There was one piece there that really amused me, a large rectangle of canvas painted plain grey, with the sort of exposition of what it all symbolised placed next to it that would make even a Soho PR blush – and another one in all black down the hall with a similar paean to its immortality. In fact, the puff text pieces are often more breathtaking than the pictures. Not a bit like all the Web 2.0 derivative companies striving to be different of course....
For some strange reason (must be that I have just finished reading Paul Graham's Hackers & Painters) I started to think of the relationship between "Web 2.0" and Mod Art.
Firstly, and in tongue in cheek mode, it struck me that Mod Art and Web 2.0 have some structural similarities:
(i) Given that it is extremely difficult to tell the gold from the cr*p in the early days, yet much money rides on being adjudged to be gold label, there is a huge amount of Hype. Modern art also (like New Tech) sometimes appears to take itself so seriously (in public anyway), which gives a certain amusement factor .
(ii) It is vitally important to distinguish the New Thing from all the old fogey stuff that has Gone Before. New Jargon is indispensable, better if one can have a New Movement , even better a New Manifesto - or a New Web
(iii) And of course, the New Stuff needs vigorous punting from its in-crowd ingénues (tame critics and analysts) and support from its Patrons (who are of course purely motivated by the beauty of the creations)
Secondly, and more seriously, the impact of Web 2.0 and Broadband on Modern Art
There was a fascinating little exhibition by the Guerilla Girls, who are female (mainly US) artists protesting about the extreme under-representation of women (and other non white male) artists in most art exhibitions / textbooks / galleries. Some of the their posters are very clever as well as making the point about White Guys cleaning up the Art market. In essence, they show (via sharp humour) that the Fine Art market is a closed shop, controlled by the interests of a cabal of arts promoters and arts patrons.
One piece really hits home, a set of 10 Commandments for Museums regarding Art market ethics (or not), you can see it way down the page here in the section called Guerilla Girls code of Ethics. Some Examples:
Rule III - Thou shalt not give more than 3 retrospectives to an artist whose Dealer is the Brother of the Head Curator
You get the picture anyway....... in essence the Mod Art market seems to be structured like the Music and Video industries (ie a lot of power in a small cabal of traditional Aggregators) but is clearly a bit behind the Music and Video market in term of being impacted by the 'Net, and thus has yet to feel the sort of impacts music and video have already.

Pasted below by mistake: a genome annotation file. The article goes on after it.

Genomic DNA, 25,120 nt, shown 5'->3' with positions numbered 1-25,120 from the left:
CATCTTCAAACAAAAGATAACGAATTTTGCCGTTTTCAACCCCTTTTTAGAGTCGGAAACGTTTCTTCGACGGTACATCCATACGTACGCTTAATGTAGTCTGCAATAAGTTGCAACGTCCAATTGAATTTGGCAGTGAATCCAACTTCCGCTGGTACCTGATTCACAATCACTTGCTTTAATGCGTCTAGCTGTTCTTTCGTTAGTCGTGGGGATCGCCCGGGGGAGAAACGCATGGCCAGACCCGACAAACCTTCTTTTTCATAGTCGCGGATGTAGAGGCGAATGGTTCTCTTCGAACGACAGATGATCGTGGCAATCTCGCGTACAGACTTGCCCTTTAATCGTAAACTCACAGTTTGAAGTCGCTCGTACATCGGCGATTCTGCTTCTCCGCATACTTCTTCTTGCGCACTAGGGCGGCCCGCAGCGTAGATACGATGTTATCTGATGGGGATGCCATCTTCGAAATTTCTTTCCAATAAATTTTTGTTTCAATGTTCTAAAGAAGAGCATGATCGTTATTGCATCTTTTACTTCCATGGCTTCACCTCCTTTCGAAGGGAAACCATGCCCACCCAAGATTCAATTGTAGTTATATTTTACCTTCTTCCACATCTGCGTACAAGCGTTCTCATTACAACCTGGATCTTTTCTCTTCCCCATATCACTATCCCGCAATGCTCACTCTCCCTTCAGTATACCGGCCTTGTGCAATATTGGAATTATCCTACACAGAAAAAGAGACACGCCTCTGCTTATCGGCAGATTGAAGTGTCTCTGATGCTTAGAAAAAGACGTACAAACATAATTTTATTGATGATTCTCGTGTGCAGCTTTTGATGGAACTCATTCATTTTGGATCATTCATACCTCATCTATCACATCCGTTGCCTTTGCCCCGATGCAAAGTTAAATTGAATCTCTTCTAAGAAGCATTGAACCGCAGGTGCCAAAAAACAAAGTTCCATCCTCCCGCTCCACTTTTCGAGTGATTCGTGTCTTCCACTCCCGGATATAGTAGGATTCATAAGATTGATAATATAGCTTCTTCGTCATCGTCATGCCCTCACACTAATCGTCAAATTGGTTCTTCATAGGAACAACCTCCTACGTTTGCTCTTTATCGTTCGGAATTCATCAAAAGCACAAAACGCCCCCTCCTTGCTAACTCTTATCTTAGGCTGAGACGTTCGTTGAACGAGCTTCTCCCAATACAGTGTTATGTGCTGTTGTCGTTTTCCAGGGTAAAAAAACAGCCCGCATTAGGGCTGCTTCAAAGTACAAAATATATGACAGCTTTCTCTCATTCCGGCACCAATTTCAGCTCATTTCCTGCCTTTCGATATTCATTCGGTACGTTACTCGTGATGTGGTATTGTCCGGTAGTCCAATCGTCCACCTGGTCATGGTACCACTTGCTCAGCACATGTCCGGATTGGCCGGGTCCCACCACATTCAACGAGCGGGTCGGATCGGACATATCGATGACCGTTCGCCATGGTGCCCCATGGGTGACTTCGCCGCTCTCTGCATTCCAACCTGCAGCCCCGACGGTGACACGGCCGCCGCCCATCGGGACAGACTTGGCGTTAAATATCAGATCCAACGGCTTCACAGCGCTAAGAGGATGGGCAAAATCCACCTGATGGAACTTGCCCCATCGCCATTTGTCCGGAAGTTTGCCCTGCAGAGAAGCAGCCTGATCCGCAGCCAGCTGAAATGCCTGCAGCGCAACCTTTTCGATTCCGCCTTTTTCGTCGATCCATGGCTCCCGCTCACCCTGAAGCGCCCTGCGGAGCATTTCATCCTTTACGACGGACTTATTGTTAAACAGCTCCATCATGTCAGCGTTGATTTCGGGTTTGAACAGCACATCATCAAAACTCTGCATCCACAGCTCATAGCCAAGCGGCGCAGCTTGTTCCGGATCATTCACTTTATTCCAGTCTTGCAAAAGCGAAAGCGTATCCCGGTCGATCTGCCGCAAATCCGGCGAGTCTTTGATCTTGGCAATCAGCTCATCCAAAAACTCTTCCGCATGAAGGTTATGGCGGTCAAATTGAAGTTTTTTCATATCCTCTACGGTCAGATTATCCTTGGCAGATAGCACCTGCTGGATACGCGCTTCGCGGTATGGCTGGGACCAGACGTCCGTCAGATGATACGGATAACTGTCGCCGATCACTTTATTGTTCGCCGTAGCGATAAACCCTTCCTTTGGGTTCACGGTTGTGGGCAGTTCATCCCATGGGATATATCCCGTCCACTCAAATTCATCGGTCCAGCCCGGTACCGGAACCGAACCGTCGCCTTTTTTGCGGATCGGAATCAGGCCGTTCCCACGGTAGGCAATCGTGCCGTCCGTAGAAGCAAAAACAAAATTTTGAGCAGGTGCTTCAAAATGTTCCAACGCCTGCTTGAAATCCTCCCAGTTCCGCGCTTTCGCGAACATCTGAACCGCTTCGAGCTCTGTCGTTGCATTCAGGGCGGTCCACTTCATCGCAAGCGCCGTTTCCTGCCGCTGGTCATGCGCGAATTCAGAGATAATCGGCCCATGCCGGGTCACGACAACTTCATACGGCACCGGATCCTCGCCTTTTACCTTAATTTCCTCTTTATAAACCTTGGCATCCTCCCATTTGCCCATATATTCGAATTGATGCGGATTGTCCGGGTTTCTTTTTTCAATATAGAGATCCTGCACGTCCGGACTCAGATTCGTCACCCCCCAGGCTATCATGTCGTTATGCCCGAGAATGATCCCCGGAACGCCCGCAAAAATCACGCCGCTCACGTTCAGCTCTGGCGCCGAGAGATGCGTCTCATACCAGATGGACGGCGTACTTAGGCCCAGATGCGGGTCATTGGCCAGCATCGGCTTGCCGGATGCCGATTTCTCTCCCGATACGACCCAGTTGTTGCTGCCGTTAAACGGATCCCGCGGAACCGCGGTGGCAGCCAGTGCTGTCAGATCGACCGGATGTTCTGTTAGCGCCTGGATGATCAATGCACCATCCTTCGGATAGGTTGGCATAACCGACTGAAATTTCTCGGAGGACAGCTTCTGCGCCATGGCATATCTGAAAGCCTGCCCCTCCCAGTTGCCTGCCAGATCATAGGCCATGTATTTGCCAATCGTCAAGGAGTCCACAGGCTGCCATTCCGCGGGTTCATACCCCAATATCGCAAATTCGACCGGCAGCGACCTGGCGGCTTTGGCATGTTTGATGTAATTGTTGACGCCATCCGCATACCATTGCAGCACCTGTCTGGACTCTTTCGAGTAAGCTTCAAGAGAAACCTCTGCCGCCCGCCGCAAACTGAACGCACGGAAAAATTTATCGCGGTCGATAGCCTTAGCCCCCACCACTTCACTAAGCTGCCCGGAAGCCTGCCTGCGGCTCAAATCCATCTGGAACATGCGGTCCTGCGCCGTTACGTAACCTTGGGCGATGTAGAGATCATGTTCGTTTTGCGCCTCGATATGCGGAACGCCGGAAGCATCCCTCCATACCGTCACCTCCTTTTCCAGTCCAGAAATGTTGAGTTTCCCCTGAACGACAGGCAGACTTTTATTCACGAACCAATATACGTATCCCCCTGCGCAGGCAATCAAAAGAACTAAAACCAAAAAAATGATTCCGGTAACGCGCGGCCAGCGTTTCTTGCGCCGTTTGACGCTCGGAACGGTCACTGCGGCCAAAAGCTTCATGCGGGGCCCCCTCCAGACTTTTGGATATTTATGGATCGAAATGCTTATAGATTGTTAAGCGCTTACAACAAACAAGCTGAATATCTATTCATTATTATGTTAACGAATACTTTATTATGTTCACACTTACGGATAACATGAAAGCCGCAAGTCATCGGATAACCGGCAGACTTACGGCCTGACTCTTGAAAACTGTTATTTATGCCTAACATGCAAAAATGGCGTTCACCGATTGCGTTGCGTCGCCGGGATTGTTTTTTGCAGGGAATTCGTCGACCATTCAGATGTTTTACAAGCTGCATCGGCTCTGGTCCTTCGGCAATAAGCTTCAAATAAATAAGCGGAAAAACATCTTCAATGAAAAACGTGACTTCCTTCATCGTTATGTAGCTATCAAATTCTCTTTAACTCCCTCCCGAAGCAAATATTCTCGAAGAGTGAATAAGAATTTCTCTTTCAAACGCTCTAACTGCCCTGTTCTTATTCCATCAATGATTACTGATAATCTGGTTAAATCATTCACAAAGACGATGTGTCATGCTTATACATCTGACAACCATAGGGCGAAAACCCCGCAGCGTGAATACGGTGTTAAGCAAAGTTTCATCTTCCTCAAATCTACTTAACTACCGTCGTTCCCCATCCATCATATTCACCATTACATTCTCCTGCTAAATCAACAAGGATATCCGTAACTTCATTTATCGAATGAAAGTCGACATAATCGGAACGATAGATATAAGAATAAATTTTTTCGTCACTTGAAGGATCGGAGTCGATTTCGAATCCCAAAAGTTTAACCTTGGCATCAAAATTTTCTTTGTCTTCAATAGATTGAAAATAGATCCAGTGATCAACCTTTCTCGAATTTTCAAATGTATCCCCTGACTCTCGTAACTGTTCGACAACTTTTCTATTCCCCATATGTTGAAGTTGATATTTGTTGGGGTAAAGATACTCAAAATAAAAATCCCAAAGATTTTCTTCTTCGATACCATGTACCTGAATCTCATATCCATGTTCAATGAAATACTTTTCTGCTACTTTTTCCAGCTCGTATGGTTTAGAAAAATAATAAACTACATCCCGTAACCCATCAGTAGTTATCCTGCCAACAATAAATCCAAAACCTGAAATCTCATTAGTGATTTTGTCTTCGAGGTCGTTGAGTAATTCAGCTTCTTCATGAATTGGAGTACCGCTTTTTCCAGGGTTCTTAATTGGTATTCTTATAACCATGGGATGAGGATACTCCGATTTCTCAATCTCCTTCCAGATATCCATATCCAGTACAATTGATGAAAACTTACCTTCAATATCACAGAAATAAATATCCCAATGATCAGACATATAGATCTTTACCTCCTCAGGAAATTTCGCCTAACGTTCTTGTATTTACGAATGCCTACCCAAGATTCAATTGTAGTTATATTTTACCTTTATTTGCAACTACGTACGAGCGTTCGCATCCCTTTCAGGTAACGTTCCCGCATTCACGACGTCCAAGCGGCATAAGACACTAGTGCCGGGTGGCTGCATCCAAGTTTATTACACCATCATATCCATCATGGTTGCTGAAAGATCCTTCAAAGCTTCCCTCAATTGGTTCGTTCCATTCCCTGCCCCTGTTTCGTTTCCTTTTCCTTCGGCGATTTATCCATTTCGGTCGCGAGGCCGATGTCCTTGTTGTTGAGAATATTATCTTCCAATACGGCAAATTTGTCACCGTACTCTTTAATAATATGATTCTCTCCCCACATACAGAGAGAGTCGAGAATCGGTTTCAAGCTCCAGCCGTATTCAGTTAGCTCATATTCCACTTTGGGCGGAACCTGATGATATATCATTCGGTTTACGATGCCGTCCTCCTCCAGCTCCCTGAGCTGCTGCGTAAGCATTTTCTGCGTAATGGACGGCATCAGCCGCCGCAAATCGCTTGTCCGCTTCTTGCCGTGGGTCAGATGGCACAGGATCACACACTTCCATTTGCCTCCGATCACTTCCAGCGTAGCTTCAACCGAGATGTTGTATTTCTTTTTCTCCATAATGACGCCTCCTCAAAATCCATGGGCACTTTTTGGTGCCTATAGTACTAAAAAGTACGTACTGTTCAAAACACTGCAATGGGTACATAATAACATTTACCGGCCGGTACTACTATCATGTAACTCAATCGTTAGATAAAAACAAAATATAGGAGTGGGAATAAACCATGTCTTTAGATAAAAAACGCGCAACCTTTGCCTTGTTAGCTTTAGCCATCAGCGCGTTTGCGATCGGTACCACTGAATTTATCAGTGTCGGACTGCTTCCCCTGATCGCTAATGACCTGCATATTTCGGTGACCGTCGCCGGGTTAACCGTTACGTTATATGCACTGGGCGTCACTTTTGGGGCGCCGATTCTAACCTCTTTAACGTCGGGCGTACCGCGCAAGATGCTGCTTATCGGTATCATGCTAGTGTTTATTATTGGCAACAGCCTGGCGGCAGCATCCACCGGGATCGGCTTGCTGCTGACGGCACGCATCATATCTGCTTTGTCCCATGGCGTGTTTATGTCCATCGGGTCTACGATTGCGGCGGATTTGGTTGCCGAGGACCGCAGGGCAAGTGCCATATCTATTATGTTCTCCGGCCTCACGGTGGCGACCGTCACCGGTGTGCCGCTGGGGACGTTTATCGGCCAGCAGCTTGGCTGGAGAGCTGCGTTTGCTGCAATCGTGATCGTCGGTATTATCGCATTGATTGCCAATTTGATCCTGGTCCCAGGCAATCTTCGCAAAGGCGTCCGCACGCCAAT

If the lessons from these other media are transferable, there is probably a lot more talent out there than is sanctioned by the existing Aggregators, so the potential to unleash user generated content and dive into “Long Tail” rather than the “Hits” is probably huge.
Not only that, but I suspect that the market for good art is considerably greater if it is de-mystified (think of the explosion in wine drinking for example) and Web 2.0 based systems are great for that sort of thing.
Add broadband, high resolution screens, powerful computers, good printers etc - implies to me that art can be displayed online much better now than it could be even a few years ago.
Will this create a major threat for the existing aggregators? For these Aggregators (the Critics and Collectors), the value of their advice – and the collections - depends hugely on who controls the definition of what is Great Art, and being able to ensure its relative scarcity. Where would we be if everyone went home and started slapping grey paint on big pieces of canvas, after all? Or even make your own Jackson Pollock (this is fun, give it a go)
But already though the Web world is starting to impinge. For example ArtFaceOff is a social media based approach that makes people compare 2 pieces of art that the artists upload.
While there are many artists online, what has not yet occurred (as far as I know) is the evolution of social media based approaches such as MySpace or Flickr dedicated to Art per se. Perhaps the online medium is suboptimal and thus seeing art in galleries will remain a necessity, but if it isn’t, things could get interesting here as it has with with music and video.
Coincidentally, today TechCrunch UK is featuring Artists Online on its Money Mondays session.
So, who will be the Guerilla Girls for Web 2.0 and punctiliously puncture pompous puff-pieces
Friday, November 24. 2006
Seems like its not just us at Broadstuff who wonder if its Google who is going to break the next major wave in Search...this note from Sarah Milstein, co-author and editor of Google: The Missing Manual, published on the O'Reilly Radar echoes a lot of what we have been saying about the future of Search.
I quote it here in full, its very interesting:
A couple of things I've noticed since writing/editing the second edition of the Google Missing Manual earlier this year. Nothing ground-breaking here; more that in aggregate, the observations may spark some interesting conversations.
Lots in here, most of it known and we have covered it before, but very succinct and its just interesting to hear a Googleluminary like Sarah think the unthinkable. Google is no longer really a SearchCo, its an AdCo. Question is, which comes first? If a better SearchCo comes along, do teh Ads migrate to it? If so, rapidly or slowly?